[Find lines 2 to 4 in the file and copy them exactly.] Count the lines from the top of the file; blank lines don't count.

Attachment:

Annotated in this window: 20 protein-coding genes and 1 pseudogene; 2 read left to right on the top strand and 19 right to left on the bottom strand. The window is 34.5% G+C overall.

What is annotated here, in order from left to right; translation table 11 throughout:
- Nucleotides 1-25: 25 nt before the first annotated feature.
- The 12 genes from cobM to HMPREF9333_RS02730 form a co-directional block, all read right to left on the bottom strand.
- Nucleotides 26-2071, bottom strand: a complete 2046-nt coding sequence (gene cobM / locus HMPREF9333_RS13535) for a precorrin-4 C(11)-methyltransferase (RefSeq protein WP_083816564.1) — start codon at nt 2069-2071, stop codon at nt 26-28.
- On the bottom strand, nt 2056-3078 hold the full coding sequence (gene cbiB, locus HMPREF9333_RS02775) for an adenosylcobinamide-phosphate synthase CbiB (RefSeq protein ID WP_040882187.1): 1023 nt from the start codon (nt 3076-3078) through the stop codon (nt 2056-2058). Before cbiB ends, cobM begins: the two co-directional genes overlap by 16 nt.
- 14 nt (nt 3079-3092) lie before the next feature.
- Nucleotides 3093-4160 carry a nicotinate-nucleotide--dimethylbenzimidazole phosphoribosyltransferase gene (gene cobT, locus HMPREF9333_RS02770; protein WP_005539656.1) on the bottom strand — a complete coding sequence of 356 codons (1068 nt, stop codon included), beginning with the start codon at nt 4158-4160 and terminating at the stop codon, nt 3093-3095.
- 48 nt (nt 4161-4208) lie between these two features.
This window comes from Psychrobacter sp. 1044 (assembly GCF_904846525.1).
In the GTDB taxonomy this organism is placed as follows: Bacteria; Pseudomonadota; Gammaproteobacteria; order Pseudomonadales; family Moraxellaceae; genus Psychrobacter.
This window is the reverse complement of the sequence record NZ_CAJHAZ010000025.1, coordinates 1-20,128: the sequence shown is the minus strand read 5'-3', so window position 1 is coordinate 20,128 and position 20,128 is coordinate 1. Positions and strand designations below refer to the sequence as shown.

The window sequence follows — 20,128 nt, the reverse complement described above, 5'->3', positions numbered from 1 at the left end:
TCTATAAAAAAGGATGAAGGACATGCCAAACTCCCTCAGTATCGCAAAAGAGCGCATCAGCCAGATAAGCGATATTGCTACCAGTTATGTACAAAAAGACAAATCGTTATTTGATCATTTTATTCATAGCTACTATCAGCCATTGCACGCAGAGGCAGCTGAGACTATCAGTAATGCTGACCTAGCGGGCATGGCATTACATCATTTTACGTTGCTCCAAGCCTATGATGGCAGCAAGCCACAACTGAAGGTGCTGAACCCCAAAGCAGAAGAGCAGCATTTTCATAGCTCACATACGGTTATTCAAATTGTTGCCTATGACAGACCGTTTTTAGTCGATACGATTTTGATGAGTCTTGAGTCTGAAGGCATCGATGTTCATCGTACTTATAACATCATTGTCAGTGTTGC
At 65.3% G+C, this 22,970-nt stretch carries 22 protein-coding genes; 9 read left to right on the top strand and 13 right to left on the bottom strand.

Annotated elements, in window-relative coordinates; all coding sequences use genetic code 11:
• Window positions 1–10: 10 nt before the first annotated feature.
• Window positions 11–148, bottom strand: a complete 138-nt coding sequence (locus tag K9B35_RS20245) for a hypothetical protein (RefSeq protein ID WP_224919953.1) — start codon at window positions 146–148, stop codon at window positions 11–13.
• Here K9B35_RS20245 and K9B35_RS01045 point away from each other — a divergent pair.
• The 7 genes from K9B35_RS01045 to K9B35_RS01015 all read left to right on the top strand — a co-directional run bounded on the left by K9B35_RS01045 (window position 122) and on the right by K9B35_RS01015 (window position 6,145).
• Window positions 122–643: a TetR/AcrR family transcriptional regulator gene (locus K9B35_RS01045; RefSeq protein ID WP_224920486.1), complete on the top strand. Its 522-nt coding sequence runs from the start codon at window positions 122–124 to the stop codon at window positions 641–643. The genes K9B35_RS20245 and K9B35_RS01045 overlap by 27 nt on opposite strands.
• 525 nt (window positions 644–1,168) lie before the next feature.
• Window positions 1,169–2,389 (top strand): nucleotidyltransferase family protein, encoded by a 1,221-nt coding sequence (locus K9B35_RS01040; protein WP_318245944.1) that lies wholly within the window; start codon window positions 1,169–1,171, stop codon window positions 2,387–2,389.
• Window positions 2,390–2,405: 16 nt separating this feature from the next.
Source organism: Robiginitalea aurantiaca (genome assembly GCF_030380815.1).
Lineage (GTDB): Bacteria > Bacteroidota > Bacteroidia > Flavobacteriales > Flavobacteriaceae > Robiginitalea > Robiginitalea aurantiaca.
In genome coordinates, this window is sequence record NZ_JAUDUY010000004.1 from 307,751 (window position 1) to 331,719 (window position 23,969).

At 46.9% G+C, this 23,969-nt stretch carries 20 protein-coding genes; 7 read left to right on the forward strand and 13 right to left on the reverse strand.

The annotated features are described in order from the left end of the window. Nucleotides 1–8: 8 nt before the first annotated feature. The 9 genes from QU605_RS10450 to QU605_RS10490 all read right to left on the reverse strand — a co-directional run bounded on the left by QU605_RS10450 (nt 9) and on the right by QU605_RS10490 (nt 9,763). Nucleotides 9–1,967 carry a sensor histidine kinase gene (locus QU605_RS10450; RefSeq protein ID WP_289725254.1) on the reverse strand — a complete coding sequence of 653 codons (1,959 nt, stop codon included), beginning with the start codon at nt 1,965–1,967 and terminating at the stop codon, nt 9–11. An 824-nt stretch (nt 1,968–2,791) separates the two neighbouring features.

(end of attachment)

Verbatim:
What is annotated here, in order from left to right; translation table 11 throughout:
- Nucleotides 1-25: 25 nt before the first annotated feature.
- The 12 genes from cobM to HMPREF9333_RS02730 form a co-directional block, all read right to left on the bottom strand.